LAKE FOREST, Ill.– The word “checking” is “going the way of the word “slide rule,” according to a new analysis that offers a number of “startling” insights into how the checking account market is changing in the U.S.
There are 687.7 million checking accounts holding more than $2 trillion in checking deposits in the U.S., and that number is falling–except at credit unions and other providers such as Walmart–where total deposits are climbing, that analysis has found.
The new study by Moebs $ervices also reveals that big checking gains are being made by retail firms, such as Walmart, using fintech firms, and that this shift could someday even eliminate the term “checking.”
“Wells Fargo ranks number one, yet, has lost 19.1% of its checking since 2011, while Bank of America, ranked second, has gained 8%, and JP Morgan Chase, a distant third, has gained 15.9%,” explained Michael Moebs, economist and CEO at Moebs $ervices. “Wells Fargo’s checking loss is mostly due to its fake account scandal, yet it is still first in checking.”
Moebs said the new checking study is a first.
“No one has ever ranked financial institutions by the number of checking accounts,” said Moebs. “The results of this study are startling.”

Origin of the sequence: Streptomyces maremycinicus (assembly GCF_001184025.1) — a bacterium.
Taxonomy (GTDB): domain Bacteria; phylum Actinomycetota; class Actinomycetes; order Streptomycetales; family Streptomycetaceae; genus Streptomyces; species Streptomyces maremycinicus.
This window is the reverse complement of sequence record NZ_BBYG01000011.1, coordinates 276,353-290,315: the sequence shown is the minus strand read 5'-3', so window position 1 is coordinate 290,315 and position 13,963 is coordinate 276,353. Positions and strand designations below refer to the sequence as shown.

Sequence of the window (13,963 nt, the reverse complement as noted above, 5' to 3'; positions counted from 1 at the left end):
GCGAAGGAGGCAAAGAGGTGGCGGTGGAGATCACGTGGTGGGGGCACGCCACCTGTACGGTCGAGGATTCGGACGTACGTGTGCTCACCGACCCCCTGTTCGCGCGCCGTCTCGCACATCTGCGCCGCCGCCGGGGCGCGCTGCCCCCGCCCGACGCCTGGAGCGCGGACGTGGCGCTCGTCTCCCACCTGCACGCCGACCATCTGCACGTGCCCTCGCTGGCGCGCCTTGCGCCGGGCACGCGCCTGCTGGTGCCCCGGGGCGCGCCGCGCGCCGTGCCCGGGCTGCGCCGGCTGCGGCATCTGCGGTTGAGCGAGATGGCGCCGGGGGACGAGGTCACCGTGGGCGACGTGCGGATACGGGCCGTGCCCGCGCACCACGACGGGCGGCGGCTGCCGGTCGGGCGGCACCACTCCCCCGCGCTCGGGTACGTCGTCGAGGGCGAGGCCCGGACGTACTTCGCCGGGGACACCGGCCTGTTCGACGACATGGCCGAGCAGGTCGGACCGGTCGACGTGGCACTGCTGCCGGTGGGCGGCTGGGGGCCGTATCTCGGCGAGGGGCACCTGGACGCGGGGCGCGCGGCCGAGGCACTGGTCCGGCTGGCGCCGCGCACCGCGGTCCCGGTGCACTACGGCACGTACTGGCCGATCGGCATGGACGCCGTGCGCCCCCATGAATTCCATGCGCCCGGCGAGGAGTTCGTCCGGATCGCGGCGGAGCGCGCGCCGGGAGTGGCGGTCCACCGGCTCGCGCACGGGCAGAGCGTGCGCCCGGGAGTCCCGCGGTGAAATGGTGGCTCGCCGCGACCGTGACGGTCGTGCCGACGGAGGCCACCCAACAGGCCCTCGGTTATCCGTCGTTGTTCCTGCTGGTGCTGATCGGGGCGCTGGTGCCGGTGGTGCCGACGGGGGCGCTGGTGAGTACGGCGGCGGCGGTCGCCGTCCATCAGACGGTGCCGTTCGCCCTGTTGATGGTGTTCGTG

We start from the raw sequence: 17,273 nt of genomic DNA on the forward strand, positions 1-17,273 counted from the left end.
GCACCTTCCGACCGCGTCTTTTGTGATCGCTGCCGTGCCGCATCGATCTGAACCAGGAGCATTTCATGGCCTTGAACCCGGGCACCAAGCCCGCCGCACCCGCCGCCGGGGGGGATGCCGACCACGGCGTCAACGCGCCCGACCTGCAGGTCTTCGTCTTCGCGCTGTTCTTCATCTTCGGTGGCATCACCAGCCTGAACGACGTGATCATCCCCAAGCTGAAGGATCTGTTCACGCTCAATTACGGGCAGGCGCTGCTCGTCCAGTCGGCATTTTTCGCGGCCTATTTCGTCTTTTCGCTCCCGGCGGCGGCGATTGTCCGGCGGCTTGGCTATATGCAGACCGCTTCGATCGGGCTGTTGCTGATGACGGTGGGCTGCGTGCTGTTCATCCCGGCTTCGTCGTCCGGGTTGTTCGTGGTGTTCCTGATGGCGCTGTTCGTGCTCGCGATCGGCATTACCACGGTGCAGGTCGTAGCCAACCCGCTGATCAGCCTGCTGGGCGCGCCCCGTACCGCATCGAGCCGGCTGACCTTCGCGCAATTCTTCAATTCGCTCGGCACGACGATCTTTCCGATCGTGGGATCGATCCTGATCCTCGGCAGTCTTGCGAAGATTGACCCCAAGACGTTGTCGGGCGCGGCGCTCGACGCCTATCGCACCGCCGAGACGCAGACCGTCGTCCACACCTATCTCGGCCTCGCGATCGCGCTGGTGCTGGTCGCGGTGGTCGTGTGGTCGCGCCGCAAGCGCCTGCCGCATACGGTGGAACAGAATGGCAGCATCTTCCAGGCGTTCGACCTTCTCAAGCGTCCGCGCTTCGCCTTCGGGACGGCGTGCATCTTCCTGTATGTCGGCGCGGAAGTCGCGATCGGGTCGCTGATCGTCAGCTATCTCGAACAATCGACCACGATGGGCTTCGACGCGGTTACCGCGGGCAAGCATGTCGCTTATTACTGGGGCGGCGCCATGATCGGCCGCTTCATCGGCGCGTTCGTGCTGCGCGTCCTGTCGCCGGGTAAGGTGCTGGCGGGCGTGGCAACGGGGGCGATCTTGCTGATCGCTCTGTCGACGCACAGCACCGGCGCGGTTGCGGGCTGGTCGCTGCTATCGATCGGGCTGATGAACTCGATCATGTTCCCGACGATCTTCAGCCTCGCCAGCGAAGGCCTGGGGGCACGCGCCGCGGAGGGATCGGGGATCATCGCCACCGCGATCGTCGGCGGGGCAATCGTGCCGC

The top nine insured deposit FIs have 43.1% of total checking accounts (both consumer and business) and 42.8% of all transaction deposits, he said. The top nine insured depositories are ranked by 10 million checking accounts or more.
The report shows thrifts and non-depository firms, such as investment banks, industrial banks and credit card banks, are the big losers, having lost 88-million checking accounts since 2011.
Credit unions have gained 18.7% in checking since 2011, yet most CUs have checking portfolios with less than 10,000 accounts per credit union, Moebs noted.
“The biggest winners are Walmart and other non-traditional firms using third-party depositories and fintech firms. Overall non-traditional firms now have 12.4% of all checking,” said Moebs. “Walmart is staking out a huge position in the checking business, and is doing so with a low amount of checking deposits, but high swipe fee revenue to offset its interchange costs.”
Moebs noted that 50 years ago there were more than 40,000 depositories offering checking accounts and no Walmart to compete with.
“Today there are less than 10,000 FIs offering checking, and many non-traditional firms,” said Moebs. “In 2010 there was a fundamental shift in the checking business when Bank of America decided to forsake the overdraft market by not allowing debit card ODs, and then three years later reducing its checking offerings from 11 to two accounts. Total checking peaked in 2011 at insured depositories, except for CUs. The decline in checking is due to a fundamental change in pricing.”